Crime and Passion: Jia Zhangke's 'Ash Is the Purest White' is a time-spanning story of love and betrayal

Movies Features

Jia Zhangke’s Ash Is the Purest White had its American premiere at the New York Film Festival on Oct. 1 and opens in U.S. theatres on March 15, 2019. It is the celebrated Chinese writer-director’s eighth narrative feature, and perhaps his most introspective and enigmatic endeavor. At 48, Jia has reached the age, celebrated in myth and the movies, when men embark on their second search for meaning. The writer-director’s realization of that moment arrived when he began screening outtakes from Unknown Pleasures (2002), his breakout film about disaffected youth, and Still Life (2006), a drama centered on the construction of the Three Gorges dam. Jia’s characters in Ash Is the Purest White, a woman and her lover, are named for two teenage characters from Unknown Pleasures, Qaio Qaio and Bin.

In an interview at the offices of distributor Cohen Media Group in New York City, Jia says of his latest film: “A lot of people’s lives are about fighting against their fate, fighting things out of their control, such as the family or class they were born into, or the location they were born into.” Speaking through an interpreter, Jia concedes that these spiritual or psychological journeys lie at the core of his work. “To understand these stories is to understand how a society and the individual are connected,” he says, “especially in societies of oppressed individuals where we see a change in the trajectory of their development.” Jia’s latest film begins in 2001, when Qaio and Bin are young lovers, and Bin is a respected underworld figure.

The three time periods in Ash Is the Purest White reflect an era of great change in China. In 2001, Jia explains, many factories were closed and there was widespread unemployment, which is the reason that Bin, a former worker, turns to a life of crime. Recognizing that this 17-year period coincided with his own growth as an artist, Jia ages his central characters a by few years in the first segment of the film to match that of his generation; by the second section of the movie, using scenes from Still Life, he follows them into their 30s, and then, in the third section, to late middle age. In revisiting footage from his previous features, he began to think about the technical advances during these years; Ash Is the Purest White reflects that history through Jia’s shift to different aspect ratios.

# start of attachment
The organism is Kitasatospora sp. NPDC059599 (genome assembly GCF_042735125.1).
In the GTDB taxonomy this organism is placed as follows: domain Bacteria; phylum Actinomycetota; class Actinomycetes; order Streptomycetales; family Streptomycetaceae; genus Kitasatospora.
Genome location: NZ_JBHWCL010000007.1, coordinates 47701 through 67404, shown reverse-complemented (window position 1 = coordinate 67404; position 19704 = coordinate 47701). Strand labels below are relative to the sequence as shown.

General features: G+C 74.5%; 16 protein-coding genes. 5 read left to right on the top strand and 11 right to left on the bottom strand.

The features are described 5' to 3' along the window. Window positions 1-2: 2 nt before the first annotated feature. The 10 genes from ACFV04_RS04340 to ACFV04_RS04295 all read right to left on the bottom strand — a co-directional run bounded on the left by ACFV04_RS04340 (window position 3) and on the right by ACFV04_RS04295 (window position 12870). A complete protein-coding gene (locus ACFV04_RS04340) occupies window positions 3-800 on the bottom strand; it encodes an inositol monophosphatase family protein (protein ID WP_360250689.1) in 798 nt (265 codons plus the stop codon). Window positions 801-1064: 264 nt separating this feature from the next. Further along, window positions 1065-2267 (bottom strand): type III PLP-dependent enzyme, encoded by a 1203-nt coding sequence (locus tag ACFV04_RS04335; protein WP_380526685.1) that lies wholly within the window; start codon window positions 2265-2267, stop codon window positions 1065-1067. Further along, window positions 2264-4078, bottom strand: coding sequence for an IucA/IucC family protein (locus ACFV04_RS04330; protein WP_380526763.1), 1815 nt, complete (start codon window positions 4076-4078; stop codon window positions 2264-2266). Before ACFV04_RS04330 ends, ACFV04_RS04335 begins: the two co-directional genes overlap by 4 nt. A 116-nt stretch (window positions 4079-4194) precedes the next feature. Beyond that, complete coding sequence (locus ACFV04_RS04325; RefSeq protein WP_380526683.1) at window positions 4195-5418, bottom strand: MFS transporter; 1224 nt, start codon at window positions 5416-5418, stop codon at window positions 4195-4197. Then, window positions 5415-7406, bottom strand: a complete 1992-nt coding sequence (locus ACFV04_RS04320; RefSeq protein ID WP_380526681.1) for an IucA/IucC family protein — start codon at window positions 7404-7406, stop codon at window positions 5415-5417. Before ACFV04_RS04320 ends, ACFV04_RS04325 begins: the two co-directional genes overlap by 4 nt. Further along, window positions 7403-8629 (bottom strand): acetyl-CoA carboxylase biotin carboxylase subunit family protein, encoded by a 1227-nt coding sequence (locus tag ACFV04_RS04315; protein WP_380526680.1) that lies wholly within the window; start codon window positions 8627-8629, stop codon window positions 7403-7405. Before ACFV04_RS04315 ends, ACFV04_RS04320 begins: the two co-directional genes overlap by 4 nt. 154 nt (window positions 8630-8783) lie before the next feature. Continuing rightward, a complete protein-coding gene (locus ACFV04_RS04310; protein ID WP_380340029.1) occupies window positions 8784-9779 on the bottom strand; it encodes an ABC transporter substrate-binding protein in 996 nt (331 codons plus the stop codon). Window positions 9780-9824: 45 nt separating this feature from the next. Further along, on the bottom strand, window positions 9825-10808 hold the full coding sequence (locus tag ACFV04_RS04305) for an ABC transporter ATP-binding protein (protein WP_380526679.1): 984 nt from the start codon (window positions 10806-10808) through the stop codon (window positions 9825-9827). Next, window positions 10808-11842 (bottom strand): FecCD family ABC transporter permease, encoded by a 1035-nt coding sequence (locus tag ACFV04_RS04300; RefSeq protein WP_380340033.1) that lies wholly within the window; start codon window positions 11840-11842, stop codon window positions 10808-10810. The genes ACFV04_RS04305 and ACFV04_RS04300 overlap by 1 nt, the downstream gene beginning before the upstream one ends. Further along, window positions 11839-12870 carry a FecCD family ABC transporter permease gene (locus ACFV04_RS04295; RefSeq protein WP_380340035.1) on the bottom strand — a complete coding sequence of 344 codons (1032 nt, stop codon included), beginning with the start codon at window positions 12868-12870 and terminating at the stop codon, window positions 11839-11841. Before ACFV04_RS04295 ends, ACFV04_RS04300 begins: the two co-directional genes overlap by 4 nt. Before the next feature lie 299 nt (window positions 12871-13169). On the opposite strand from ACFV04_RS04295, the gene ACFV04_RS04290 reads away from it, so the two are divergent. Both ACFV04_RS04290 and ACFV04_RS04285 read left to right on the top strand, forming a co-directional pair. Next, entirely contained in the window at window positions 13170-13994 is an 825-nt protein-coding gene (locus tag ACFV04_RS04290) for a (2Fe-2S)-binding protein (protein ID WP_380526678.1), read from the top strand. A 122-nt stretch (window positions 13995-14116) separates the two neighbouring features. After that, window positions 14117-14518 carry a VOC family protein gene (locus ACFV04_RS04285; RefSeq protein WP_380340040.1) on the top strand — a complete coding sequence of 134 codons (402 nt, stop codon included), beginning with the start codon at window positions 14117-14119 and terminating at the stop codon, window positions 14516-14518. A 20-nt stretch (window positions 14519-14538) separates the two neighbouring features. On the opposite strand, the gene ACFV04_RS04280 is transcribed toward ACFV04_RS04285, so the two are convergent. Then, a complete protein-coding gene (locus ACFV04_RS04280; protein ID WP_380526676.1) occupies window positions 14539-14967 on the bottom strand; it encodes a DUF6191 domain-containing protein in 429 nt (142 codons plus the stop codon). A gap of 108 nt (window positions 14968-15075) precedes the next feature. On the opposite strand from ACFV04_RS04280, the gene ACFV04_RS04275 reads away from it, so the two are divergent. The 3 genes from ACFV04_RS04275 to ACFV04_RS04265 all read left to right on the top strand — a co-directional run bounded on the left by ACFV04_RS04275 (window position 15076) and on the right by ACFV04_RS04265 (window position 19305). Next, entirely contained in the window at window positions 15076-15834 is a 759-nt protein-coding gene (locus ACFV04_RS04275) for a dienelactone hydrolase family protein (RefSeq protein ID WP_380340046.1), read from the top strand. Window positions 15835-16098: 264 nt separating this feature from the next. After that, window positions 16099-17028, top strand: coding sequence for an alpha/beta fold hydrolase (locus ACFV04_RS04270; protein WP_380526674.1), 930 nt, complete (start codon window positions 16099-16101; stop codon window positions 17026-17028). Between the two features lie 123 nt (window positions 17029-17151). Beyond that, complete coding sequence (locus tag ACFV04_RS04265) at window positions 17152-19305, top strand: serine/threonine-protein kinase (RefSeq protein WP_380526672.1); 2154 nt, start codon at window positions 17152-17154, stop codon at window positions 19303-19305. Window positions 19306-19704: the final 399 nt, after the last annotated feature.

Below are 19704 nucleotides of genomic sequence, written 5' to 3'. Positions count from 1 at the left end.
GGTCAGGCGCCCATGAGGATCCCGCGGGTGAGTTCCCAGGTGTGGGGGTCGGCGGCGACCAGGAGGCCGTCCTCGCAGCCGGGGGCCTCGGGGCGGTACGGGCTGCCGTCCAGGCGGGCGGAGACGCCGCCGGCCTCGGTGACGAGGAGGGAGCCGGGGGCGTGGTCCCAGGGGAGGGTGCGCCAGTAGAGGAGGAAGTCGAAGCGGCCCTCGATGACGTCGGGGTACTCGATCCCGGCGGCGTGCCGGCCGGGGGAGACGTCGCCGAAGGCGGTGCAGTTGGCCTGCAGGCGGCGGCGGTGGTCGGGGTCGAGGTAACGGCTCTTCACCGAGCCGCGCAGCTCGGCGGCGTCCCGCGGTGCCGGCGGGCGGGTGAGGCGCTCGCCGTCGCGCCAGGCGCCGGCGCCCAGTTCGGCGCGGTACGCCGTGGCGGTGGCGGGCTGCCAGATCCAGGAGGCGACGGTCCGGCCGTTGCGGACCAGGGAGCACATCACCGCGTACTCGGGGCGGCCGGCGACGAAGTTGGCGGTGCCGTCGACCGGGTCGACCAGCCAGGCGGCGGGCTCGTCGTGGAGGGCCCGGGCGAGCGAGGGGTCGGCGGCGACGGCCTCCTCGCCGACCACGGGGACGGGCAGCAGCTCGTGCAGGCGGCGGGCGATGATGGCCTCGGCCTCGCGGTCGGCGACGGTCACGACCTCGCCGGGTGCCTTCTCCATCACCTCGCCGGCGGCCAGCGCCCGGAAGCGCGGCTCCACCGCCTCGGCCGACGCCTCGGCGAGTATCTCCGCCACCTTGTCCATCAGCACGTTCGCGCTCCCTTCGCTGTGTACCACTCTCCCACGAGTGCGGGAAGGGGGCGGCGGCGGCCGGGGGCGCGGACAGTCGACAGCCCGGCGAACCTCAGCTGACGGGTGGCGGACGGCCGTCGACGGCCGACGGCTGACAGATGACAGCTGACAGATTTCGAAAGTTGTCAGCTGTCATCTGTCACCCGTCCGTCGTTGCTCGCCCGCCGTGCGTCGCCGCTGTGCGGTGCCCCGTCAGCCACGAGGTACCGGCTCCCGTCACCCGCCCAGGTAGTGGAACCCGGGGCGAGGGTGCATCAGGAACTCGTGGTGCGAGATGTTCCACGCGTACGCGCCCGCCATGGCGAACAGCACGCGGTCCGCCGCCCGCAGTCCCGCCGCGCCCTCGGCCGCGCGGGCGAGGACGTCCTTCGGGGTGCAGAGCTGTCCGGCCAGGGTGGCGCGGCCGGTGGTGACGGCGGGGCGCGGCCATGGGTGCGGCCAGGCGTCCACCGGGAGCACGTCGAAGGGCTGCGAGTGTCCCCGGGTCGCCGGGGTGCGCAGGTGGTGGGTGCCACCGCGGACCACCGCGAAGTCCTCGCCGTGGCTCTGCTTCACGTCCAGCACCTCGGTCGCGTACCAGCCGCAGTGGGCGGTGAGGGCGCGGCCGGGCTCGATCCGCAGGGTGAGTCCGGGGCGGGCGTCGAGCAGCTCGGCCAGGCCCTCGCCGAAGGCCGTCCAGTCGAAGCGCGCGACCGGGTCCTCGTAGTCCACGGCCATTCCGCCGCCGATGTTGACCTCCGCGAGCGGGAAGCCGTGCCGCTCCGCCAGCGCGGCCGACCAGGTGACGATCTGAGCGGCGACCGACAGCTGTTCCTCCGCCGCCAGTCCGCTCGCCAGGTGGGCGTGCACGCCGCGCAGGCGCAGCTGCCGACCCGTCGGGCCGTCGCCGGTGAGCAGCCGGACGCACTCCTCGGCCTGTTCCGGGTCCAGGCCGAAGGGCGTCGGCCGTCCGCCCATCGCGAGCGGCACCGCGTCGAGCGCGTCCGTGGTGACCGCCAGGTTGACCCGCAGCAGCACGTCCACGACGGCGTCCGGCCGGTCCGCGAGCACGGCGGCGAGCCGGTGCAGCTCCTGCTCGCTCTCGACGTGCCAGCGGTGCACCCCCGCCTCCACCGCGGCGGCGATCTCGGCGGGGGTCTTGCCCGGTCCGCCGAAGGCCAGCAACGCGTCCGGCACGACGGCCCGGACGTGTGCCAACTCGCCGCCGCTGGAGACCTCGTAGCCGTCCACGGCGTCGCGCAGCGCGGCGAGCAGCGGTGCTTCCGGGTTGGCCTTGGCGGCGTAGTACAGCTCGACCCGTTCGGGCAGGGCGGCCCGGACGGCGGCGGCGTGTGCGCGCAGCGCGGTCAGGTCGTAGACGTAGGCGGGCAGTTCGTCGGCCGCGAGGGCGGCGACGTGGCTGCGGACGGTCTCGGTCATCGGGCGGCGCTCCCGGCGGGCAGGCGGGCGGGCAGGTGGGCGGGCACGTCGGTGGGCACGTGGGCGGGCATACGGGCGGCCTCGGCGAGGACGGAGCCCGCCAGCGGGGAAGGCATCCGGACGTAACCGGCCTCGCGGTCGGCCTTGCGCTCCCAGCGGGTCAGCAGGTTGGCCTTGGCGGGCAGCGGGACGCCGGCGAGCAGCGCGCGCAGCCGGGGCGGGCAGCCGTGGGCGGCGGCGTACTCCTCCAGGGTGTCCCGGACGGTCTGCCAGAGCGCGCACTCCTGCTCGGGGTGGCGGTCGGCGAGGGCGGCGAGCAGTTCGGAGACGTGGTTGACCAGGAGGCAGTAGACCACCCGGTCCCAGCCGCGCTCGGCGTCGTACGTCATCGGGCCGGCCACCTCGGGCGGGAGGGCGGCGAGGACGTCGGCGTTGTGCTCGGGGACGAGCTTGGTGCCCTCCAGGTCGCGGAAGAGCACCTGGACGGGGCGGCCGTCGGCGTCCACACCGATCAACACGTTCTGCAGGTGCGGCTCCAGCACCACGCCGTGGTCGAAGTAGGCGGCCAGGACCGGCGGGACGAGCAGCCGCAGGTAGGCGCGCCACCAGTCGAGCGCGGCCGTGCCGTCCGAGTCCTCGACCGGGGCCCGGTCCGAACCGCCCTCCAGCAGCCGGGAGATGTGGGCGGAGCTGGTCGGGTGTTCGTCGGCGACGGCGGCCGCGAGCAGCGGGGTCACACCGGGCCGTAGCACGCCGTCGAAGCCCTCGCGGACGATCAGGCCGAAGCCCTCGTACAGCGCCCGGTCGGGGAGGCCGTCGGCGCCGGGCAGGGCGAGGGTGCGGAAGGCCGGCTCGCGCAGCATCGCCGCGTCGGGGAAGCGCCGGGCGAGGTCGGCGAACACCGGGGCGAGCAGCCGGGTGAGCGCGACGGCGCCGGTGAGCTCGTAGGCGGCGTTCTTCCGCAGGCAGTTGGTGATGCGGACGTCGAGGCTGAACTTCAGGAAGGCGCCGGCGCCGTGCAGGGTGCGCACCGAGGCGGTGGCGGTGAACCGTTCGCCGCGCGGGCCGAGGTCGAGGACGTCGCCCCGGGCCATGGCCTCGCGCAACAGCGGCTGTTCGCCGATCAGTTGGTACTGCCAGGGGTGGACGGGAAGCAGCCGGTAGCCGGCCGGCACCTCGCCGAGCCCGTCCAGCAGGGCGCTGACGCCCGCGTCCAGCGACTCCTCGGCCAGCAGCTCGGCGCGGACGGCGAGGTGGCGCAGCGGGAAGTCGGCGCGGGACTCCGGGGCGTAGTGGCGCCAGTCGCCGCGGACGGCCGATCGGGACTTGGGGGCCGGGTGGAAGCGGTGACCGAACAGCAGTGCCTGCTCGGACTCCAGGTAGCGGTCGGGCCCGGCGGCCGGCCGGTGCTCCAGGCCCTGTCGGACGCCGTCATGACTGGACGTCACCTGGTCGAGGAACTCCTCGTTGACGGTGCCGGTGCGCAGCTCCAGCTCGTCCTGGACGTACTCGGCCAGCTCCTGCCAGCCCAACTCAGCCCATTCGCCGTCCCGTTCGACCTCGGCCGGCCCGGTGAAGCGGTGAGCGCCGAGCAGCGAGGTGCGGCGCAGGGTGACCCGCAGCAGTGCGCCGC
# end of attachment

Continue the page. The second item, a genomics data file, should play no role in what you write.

The story unfolds from Qaio’s point-of-view, in the opening scene, as she banters with Bin’s gang. After a fellow mobster is killed in their town, Bin shows Qaio how to use a gun, and she is both fascinated and repelled by the weapon. Guns are illegal in China. The lovers are bound by Mafia-like oaths of loyalty, so when Bin is brutally beaten by bikers, Qaio looking on from inside their car, she soon realizes that she must find some way to defend him. She discharges the gun twice, and the attackers scatter. Qaio is arrested for possession but she will not betray Bin by telling authorities that it is his gun. She receives a five-year sentence, and Bin does not visit her in jail. When she is released, she confronts him, and discovers that while he still feels a strong bond with her, he is with another woman. She is devastated by his betrayal, and returns to her hometown.

Asked about his female character who in the end, adhering to their code of loyalty, helps her former lover to recover from an injury, Jia explains that Bin does not intentionally abandon Qaio. “In terms of this concept of betrayal, it depends on your point-of-view,” he explains. “From Mr. Bin’s perspective, what he did is make a choice for himself—he did not set out to betray her.” The filmmaker recalls that during the writing process he strived to create a spirited woman who makes a life for herself after Bin’s abandonment and a reversal of fortune. Ash Is the Purest White refers to volcanic ash, and is a metaphor for the purity and strength of those who survive a fiery transformation. An early scene in which Bin teaches Qaio to shoot the weapon is backgrounded by a volcano, a foreshadowing of the violence that will dramatically alter their lives.

The filmmaker, who lives with Zhao, his partner and the star of nearly all of his films, in the region where he was born and where many of his stories are set, says that Chinese censors made no cuts to this movie. At first glance, Ash Is the Purest White is a simple love story, and a surprisingly expository tale from a writer-director best-known for multi-layered narratives that both celebrate the Chinese people and depict their attempts to forge some measure of personal freedom in a totalitarian state. Not unlike Jafar Panahi, who insists on staying in Iran despite the ban placed upon him, Jia must feel that living outside China he would lose his identity and all the cinematic idioms that inform his oeuvre. Asked if audiences might interpret the movie as an allegorical tale, he at first demurs and then replies: “If I want to make a little connection to the allegorical elements that you mention, I think it would be what the society and the Chinese people are going through now.”